List of abstracts of studies on fat/protein/lactose content of BM

http://www.ncbi.nlm.nih.gov/entrez/query.fcgi?cmd=Link&db=PubMed&dbFrom=PubMed&from_uid=12117425

Of special note:

Comparison of lactose, fat, and protein composition of breast milk over 24 hours and one year of lactation (between- and during-feed sampling) http://www.ncbi.nlm.nih.gov/entrez/query.fcgi?cmd=Retrieve&db=PubMed&list_uids=12117425&dopt=Abstract

Possible link between degree of breast emptying and fat content

http://www.ncbi.nlm.nih.gov/entrez/query.fcgi?cmd=Retrieve&db=PubMed&list_uids=8311942&dopt=Abstract

A great page on the components of breast milk

http://hometown.aol.com/davisrnclc/myhomepage/how.htm

(yes, I know it's a personal page but his/her sources are cited and it looks okay to me)

Outline of components of BM vs. formula

http://www.fpnotebook.com/PED17.htm

iVillage Member
Registered: 03-26-2003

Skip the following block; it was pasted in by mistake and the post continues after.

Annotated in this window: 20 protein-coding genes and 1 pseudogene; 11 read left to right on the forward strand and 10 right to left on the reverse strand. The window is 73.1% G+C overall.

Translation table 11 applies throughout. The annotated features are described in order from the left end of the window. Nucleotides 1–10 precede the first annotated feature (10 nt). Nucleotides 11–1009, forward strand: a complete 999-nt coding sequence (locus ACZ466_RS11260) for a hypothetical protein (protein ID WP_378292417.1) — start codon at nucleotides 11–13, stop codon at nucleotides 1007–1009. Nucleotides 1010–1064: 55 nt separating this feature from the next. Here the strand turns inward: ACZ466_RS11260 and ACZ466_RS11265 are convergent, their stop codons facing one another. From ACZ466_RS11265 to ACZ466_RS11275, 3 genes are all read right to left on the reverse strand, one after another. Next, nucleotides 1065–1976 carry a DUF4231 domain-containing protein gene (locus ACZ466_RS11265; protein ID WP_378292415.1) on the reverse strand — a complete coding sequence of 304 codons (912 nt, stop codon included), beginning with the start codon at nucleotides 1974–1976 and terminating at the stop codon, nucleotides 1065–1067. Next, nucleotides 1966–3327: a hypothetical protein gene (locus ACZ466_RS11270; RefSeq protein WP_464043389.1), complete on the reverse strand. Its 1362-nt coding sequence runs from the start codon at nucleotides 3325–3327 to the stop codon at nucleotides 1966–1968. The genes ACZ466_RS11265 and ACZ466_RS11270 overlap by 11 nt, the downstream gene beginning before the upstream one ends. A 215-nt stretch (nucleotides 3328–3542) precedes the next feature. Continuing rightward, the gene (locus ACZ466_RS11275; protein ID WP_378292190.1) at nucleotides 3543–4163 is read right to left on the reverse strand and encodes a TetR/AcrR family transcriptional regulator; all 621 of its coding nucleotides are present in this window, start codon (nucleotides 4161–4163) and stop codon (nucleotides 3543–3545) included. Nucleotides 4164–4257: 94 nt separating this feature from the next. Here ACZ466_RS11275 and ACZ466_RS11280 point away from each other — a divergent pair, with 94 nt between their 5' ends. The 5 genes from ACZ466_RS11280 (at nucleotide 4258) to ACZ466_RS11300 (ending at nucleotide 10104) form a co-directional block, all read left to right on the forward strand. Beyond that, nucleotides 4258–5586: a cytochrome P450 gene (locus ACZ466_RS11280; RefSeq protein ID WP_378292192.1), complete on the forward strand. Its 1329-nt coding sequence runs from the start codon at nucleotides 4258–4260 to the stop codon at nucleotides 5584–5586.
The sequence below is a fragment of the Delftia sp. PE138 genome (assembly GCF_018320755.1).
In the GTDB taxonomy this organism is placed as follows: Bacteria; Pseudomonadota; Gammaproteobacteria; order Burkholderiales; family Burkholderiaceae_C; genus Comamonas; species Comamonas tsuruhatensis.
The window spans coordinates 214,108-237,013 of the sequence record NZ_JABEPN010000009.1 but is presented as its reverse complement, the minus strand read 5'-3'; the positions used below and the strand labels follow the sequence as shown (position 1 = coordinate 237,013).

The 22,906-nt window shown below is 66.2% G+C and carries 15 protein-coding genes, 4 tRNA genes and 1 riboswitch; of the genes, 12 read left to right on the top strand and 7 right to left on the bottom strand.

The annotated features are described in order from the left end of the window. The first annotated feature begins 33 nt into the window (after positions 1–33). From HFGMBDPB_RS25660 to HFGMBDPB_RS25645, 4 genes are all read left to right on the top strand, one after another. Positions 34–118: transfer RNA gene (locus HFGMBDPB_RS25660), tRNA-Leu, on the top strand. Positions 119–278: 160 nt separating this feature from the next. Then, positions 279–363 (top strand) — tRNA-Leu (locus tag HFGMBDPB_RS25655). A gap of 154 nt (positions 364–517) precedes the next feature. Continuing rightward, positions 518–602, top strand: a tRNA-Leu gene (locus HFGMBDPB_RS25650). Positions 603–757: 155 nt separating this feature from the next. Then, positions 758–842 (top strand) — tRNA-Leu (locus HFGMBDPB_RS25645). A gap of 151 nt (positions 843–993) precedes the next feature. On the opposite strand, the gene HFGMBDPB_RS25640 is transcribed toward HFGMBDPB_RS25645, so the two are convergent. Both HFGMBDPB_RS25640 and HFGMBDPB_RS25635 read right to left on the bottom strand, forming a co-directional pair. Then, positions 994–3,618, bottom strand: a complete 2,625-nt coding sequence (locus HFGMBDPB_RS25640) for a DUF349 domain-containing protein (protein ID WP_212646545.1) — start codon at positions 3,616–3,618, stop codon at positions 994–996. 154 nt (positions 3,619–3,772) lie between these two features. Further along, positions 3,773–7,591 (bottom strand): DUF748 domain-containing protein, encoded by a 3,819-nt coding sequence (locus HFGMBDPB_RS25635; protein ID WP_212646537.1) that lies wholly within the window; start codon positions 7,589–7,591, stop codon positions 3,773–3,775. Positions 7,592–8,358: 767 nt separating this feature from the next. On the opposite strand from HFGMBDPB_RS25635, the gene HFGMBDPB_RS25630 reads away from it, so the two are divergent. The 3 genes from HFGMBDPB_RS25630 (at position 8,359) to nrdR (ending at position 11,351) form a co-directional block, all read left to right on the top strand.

Fri, 10-24-2003 - 10:22pm
This isn't a link, but my explanation of what I understand of it.

Above and beyond the antibodies, there is the aspect of heat, for instance: when it's 100F out in the shade, the milk the mom's body makes is more liquid, less fat. Just like you don't like a big heavy creamy meal when it's really hot out, neither does baby. But in winter, there is more fat in milk. Of course, this is in addition to varying from the beginning to the end of a nursing session, with the need for thirst to be taken care of before hunger, so foremilk is "skim" and hindmilk is the high fat "dessert" milk (foremilk is more like soup).